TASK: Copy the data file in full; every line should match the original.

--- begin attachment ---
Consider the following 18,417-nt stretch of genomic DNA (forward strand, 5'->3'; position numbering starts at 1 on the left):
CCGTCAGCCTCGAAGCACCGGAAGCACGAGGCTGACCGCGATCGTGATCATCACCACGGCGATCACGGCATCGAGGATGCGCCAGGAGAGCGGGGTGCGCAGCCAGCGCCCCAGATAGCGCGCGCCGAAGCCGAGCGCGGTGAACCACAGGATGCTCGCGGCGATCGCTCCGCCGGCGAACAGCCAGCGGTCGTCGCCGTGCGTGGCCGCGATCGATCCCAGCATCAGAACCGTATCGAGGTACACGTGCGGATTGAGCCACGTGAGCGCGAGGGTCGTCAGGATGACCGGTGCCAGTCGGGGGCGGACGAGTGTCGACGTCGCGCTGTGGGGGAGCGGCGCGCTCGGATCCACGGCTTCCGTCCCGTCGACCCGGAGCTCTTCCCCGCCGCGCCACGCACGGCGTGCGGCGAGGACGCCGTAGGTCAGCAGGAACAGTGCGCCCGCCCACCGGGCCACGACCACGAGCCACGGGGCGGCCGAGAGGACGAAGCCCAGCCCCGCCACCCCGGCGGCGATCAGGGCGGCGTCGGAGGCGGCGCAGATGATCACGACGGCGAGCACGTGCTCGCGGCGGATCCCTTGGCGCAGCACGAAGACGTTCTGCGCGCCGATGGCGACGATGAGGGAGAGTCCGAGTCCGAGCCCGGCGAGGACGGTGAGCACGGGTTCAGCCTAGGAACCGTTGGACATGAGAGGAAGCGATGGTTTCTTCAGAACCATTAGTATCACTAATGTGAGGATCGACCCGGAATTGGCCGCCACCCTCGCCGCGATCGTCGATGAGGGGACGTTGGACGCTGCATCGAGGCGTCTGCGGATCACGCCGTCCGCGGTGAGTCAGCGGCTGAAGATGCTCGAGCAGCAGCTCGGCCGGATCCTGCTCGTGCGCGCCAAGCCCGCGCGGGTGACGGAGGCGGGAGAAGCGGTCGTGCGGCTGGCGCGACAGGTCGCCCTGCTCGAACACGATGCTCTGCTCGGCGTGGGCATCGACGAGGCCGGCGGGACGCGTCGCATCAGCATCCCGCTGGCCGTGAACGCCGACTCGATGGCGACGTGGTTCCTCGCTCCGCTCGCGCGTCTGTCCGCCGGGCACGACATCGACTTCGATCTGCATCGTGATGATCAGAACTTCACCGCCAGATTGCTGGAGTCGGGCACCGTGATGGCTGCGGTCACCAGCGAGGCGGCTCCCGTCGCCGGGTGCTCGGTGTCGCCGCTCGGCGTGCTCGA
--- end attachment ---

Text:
Consider the following 18,417-nt stretch of genomic DNA (forward strand, 5'->3'; position numbering starts at 1 on the left):
CCGTCAGCCTCGAAGCACCGGAAGCACGAGGCTGACCGCGATCGTGATCATCACCACGGCGATCACGGCATCGAGGATGCGCCAGGAGAGCGGGGTGCGCAGCCAGCGCCCCAGATAGCGCGCGCCGAAGCCGAGCGCGGTGAACCACAGGATGCTCGCGGCGATCGCTCCGCCGGCGAACAGCCAGCGGTCGTCGCCGTGCGTGGCCGCGATCGATCCCAGCATCAGAACCGTATCGAGGTACACGTGCGGATTGAGCCACGTGAGCGCGAGGGTCGTCAGGATGACCGGTGCCAGTCGGGGGCGGACGAGTGTCGACGTCGCGCTGTGGGGGAGCGGCGCGCTCGGATCCACGGCTTCCGTCCCGTCGACCCGGAGCTCTTCCCCGCCGCGCCACGCACGGCGTGCGGCGAGGACGCCGTAGGTCAGCAGGAACAGTGCGCCCGCCCACCGGGCCACGACCACGAGCCACGGGGCGGCCGAGAGGACGAAGCCCAGCCCCGCCACCCCGGCGGCGATCAGGGCGGCGTCGGAGGCGGCGCAGATGATCACGACGGCGAGCACGTGCTCGCGGCGGATCCCTTGGCGCAGCACGAAGACGTTCTGCGCGCCGATGGCGACGATGAGGGAGAGTCCGAGTCCGAGCCCGGCGAGGACGGTGAGCACGGGTTCAGCCTAGGAACCGTTGGACATGAGAGGAAGCGATGGTTTCTTCAGAACCATTAGTATCACTAATGTGAGGATCGACCCGGAATTGGCCGCCACCCTCGCCGCGATCGTCGATGAGGGGACGTTGGACGCTGCATCGAGGCGTCTGCGGATCACGCCGTCCGCGGTGAGTCAGCGGCTGAAGATGCTCGAGCAGCAGCTCGGCCGGATCCTGCTCGTGCGCGCCAAGCCCGCGCGGGTGACGGAGGCGGGAGAAGCGGTCGTGCGGCTGGCGCGACAGGTCGCCCTGCTCGAACACGATGCTCTGCTCGGCGTGGGCATCGACGAGGCCGGCGGGACGCGTCGCATCAGCATCCCGCTGGCCGTGAACGCCGACTCGATGGCGACGTGGTTCCTCGCTCCGCTCGCGCGTCTGTCCGCCGGGCACGACATCGACTTCGATCTGCATCGTGATGATCAGAACTTCACCGCCAGATTGCTGGAGTCGGGCACCGTGATGGCTGCGGTCACCAGCGAGGCGGCTCCCGTCGCCGGGTGCTCGGTGTCGCCGCTCGGCGTGCTCGA